Breaking News
January 20, 2018 - Evidensia Sweden orders Sectra cloud-based PACS for reviewing all medical images
January 20, 2018 - Researchers test new anti-malaria medication
January 20, 2018 - Small Joint Surgeries Drop among RA Patients
January 20, 2018 - Young people with shared residency have fewer mental problems
January 20, 2018 - Childhood physical activity may have far-reaching implications
January 20, 2018 - Overweight female kidney donors of childbearing age may have greater preeclampsia risk
January 20, 2018 - MSU scientists seek to identify brain mechanisms related to psychosis
January 20, 2018 - Syndax Pharmaceuticals Announces Clinical Collaboration to Evaluate Entinostat in Combination with anti-PD-L1 Cancer Immunotherapy in Breast Cancer
January 20, 2018 - Endoscopes Over Microscopes in Retinal Surgery: Ophthalmology Times
January 20, 2018 - Technology not taking over children’s lives despite screen-time increase
January 20, 2018 - Study finds extensive contamination around lead battery recycling plants in 7 African countries
January 20, 2018 - Flu may pass to others through exhaled breath, study shows
January 20, 2018 - Neuronal loss very limited in Alzheimer’s disease, new study shows
January 20, 2018 - Novel robot can aid treatment of rare birth defect
January 19, 2018 - TherapeuticsMD Announces Submission of New Drug Application for TX-001HR
January 19, 2018 - Fighting Infant Mortality | Medpage Today
January 19, 2018 - Researchers offer new evidence on four-year-old children’s knowledge about ecology
January 19, 2018 - Analysis finds overlooked crucial factor in determining prognosis for DIPGs
January 19, 2018 - Review explores consequences of genetic testing and cancer risk-reducing surgery
January 19, 2018 - Morning Break: HHS Div. of Religious Freedom; Trump’s Heart Health; Minister of Loneliness
January 19, 2018 - Parkinson’s disease ‘jerking’ side effect detected by algorithm
January 19, 2018 - New analysis finds dramatic increases in maternal mortality rates
January 19, 2018 - Study reveals key mechanism of how cancer metastasis happens
January 19, 2018 - Weight-Loss Surgery’s Benefits Wane Over Time for Diabetics
January 19, 2018 - Cath Lab Recap: Sapien 3 Delivery System Recall; Transatlantic PCI Smackdown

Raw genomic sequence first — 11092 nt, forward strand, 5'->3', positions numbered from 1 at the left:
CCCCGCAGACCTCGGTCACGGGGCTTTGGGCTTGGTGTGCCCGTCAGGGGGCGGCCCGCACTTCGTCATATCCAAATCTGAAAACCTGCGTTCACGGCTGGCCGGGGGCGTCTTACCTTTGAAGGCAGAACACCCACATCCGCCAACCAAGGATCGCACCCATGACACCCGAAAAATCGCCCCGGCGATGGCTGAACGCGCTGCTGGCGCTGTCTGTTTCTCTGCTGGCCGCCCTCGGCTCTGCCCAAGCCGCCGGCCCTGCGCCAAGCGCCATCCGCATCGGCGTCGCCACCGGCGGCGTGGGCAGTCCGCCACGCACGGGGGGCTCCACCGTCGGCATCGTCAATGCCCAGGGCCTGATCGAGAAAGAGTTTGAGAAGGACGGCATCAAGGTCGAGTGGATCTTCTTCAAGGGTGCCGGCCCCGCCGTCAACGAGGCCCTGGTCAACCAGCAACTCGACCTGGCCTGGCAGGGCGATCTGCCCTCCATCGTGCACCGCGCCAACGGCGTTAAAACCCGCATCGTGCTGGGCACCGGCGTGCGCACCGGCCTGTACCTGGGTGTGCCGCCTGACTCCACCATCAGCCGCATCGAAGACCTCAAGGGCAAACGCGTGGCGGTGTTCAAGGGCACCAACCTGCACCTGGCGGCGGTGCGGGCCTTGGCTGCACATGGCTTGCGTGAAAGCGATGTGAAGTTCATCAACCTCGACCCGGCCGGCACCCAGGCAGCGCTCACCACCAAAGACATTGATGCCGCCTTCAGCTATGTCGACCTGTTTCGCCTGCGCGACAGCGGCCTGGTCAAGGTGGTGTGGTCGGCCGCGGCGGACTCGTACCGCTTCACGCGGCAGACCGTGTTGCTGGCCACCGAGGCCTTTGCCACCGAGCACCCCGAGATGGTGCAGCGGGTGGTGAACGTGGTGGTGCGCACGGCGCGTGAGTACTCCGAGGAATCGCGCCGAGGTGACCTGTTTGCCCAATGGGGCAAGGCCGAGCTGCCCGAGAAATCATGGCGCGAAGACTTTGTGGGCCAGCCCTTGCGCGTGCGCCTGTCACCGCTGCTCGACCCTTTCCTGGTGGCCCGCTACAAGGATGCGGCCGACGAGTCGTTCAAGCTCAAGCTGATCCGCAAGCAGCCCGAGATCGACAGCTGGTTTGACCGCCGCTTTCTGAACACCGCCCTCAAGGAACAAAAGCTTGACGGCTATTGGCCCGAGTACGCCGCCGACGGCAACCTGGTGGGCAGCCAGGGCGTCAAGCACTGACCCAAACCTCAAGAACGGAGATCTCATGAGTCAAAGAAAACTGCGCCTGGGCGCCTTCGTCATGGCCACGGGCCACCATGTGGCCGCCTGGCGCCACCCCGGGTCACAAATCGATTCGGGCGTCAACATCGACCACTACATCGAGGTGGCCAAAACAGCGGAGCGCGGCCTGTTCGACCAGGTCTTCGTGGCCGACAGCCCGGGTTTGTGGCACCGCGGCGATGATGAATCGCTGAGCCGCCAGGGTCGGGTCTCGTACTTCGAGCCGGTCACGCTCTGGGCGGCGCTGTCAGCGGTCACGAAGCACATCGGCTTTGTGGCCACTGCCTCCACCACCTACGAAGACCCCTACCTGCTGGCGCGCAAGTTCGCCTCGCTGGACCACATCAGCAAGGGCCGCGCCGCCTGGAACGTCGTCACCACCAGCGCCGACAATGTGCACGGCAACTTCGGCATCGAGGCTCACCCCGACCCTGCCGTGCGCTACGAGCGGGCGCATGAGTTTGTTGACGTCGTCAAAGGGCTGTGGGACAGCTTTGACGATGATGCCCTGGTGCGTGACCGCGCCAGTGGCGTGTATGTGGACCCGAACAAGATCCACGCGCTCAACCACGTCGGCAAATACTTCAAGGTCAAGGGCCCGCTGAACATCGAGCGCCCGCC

January 19, 2018 - Parkinson’s treatment could be more effective, student finds
January 19, 2018 - New vaccine approach offers effective protection against tuberculosis
January 19, 2018 - Home care agencies often wrongly deny Medicare help to the chronically ill
January 19, 2018 - One hundred percent fruit juice does not alter blood sugar levels
January 19, 2018 - Prebiotics could enhance learning and memory skills in infants
January 19, 2018 - CMS May Cover MRI With Cardiac Devices Across the Board
January 19, 2018 - As income rises, women get slimmer—but not men
January 19, 2018 - Researchers develop adhesive materials to prevent bracket stains on teeth
January 19, 2018 - Flu can be spread without coughs and sneezes
January 19, 2018 - AMSBIO’s new recombinant protein shows great promise for organoid culture
January 19, 2018 - AbbVie’s Upadacitinib Granted Breakthrough Therapy Designation from the U.S. Food and Drug Administration for Atopic Dermatitis
January 19, 2018 - ASH: Pomalidomide Dose Escalation Improves Response
January 19, 2018 - Is your child’s school an obesity risk?
January 19, 2018 - Scientists describe groundbreaking training effect on the innate immune system
January 19, 2018 - MAST announces new AmpC, ESBL & Carbapenemase Detection Set
January 19, 2018 - Signaling molecules likely involved in concussions, rodent studies show
January 19, 2018 - Mast introduces Carba plus for CPE and OXA-48 confirmation
January 19, 2018 - Paleolithic diet helps overweight women maintain weight loss
January 19, 2018 - Agios Submits New Drug Application to the FDA for Ivosidenib for the Treatment of Patients with Relapsed/Refractory AML and an IDH1 Mutation
January 19, 2018 - This Flu Season, Don’t Forget About Tamiflu
January 19, 2018 - Amsterdam wins battle to host EU medicines agency after Brexit
January 19, 2018 - Study suggests movement as accurate method to diagnose neurodevelopmental disorders
January 19, 2018 - Maximize resolution in deep imaging for neuroscience research with Olympus TruResolution objectives
January 19, 2018 - Bilingualism may benefit children with ASD
January 19, 2018 - FDA Alert: Levofloxacin in 5 Percent Dextrose 250mg/50mL by AuroMedics: Recall
January 19, 2018 - USPSTF Not Backing Ankle-Brachial Index, CRP, or Coronary Calcium
January 19, 2018 - Higher omega-3 fatty acid intake tied to lower glaucoma risk
January 19, 2018 - Findings reveal conventional cancer therapy as double-edged sword
January 19, 2018 - Health Highlights: Jan. 16, 2018
January 19, 2018 - Morning Break: Anti-Emetic Warning; Uninsured Rate Jumps; Flu Worsens Saline Shortage
January 19, 2018 - Increased use of ambulatory surgery centers for cataract surgery
January 19, 2018 - Not-for-profit hospitals coming up with their own generic medicines to combat shortages
January 19, 2018 - $500 cancer detection blood tests may soon become reality
January 19, 2018 - Chronic traumatic encephalopathy may start early even without signs of concussions
January 19, 2018 - Warm-up program for children cuts soccer injuries by 50%
January 19, 2018 - ‘You’re Old and You Need Tests’: What We Heard This Week
January 19, 2018 - Egg-preserving hysterectomy raises heart risks later: study
January 19, 2018 - GA-map Dysbiosis Test identifies IBS patients who respond to FODMAP diet, study shows
January 19, 2018 - Study explores mortality and health-related habits in former elite athletes and their brothers
January 19, 2018 - New biodegradable sensors could assist doctors
January 19, 2018 - Modular gene enhancers may be suitable target in treatment of blood cancer